managers who delegate patient care to inexperienced care workers?

Some of the evidence given to the
Commission hinted at the problems endemic in this division of responsibilities.
Rosemary Cook, director of the Queen's Nursing Institute, raised serious
concerns about training methods. In her view, too much time is spent at
computers in virtual reality wards rather than acquiring skills on a real ward,
working with real patients. Supervision is inadequate: nurse mentors are too
reluctant, or too busy, to correct trainees, who may pass on to their next
assignment with their failings unrecorded. Compliance with equality and
diversity creates an additional layer of problems.

Cook defends graduate entry on
the basis that the demands of risk management and complex technology now
inherent in nursing would be beyond the ability of non-graduates. But it's hard
to read her evidence as a ringing endorsement of the present training system.
What comes through strongly is the worry that trainee nurses are not spending
enough time carrying out the basic, repetitive but essential tasks that used to
be the staple of their first year in hospital. “Virtual” patients cannot
substitute for this day-to-day acquisition of knowledge and understanding. The
nurse who has fed and bathed hundreds of patients, made their beds and cleaned
their wounds, not only has a wider range of understanding of the sick, she also
gains the knowledge and confidence to supervise others, and to demand high
standards of them.

Yet we now have a system in which
trainee nurses spend as much time in the classroom as they do on the ward. How
can they possibly acquire the skills they need? The system also surely denies
to the NHS a hugely important source of committed, compassionate workers in the
form of student nurses. We have broken the continuum between the novice who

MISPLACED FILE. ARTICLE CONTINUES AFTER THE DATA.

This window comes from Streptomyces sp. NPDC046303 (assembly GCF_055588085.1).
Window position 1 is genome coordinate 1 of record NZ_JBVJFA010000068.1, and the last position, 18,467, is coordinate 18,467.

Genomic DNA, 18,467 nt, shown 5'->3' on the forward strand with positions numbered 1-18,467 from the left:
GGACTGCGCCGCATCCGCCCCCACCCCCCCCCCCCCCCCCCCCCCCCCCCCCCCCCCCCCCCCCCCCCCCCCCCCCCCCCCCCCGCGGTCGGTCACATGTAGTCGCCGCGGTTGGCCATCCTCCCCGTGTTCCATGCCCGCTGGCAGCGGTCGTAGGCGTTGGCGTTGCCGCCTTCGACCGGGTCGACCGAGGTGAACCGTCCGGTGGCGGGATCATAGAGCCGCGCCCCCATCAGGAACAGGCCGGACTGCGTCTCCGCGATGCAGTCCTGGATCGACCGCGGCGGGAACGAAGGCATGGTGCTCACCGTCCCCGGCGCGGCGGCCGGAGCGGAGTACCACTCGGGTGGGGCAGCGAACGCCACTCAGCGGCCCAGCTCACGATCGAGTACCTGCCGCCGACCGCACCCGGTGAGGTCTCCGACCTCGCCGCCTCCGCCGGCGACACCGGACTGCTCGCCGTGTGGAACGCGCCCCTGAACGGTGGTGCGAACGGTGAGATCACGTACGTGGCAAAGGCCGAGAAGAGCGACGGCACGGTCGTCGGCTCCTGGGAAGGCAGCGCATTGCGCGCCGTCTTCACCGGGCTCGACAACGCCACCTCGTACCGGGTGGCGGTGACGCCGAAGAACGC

washes the patient and the ward sister who manages the patient's condition; the
menial task which is accomplished with pride as a step towards greater
responsibilities.

The Commission has performed an
important task in drawing attention to the over-use of unqualified staff. In
response, the Department of Health says that “minimum training standards” for
healthcare workers will be drawn up by January. But the Department should not
let the matter rest there. It should take the opportunity to look at the impact
of graduate-based nurse training and the gulf which has opened up between
nurses and those ancillary staff who work with patients. We should pay much
greater attention to nursing as a vocation. 
Let us dump the snobbery that assumes the only jobs worth having are
graduate jobs. The non-graduate path to nursing — where hours on the ward are
valued more highly than hours in the lecture room or at the computer — should
be re-opened. Certainly, healthcare assistants should not be taking the place
of nurses. But nor should nurse trainees be allowed to qualify unless they have
shown themselves as willing and able to wash and feed a patient as to fill in a
questionnaire.